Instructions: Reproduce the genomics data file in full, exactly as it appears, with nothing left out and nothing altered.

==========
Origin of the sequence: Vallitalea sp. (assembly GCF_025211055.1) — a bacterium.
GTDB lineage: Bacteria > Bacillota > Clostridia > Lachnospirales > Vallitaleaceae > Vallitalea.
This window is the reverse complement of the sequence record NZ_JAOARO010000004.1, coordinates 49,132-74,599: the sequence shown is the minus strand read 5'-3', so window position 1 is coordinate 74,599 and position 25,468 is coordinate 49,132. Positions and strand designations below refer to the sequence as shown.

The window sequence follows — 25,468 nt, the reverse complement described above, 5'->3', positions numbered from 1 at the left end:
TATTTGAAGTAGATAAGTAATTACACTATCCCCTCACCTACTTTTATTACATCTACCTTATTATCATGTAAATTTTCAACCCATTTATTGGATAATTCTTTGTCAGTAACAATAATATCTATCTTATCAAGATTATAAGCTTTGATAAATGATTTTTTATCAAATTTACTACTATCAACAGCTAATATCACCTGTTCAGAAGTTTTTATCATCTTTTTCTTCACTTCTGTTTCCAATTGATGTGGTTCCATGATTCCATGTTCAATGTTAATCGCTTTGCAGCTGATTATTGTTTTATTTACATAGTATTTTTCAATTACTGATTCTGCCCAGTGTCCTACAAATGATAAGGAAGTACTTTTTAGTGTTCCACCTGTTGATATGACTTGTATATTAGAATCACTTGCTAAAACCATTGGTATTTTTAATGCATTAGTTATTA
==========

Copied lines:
Origin of the sequence: Vallitalea sp. (assembly GCF_025211055.1) — a bacterium.
GTDB lineage: Bacteria > Bacillota > Clostridia > Lachnospirales > Vallitaleaceae > Vallitalea.
This window is the reverse complement of the sequence record NZ_JAOARO010000004.1, coordinates 49,132-74,599: the sequence shown is the minus strand read 5'-3', so window position 1 is coordinate 74,599 and position 25,468 is coordinate 49,132. Positions and strand designations below refer to the sequence as shown.

The window sequence follows — 25,468 nt, the reverse complement described above, 5'->3', positions numbered from 1 at the left end:
TATTTGAAGTAGATAAGTAATTACACTATCCCCTCACCTACTTTTATTACATCTACCTTATTATCATGTAAATTTTCAACCCATTTATTGGATAATTCTTTGTCAGTAACAATAATATCTATCTTATCAAGATTATAAGCTTTGATAAATGATTTTTTATCAAATTTACTACTATCAACAGCTAATATCACCTGTTCAGAAGTTTTTATCATCTTTTTCTTCACTTCTGTTTCCAATTGATGTGGTTCCATGATTCCATGTTCAATGTTAATCGCTTTGCAGCTGATTATTGTTTTATTTACATAGTATTTTTCAATTACTGATTCTGCCCAGTGTCCTACAAATGATAAGGAAGTACTTTTTAGTGTTCCACCTGTTGATATGACTTGTATATTAGAATCACTTGCTAAAACCATTGGTATTTTTAATGCATTAGTTATTA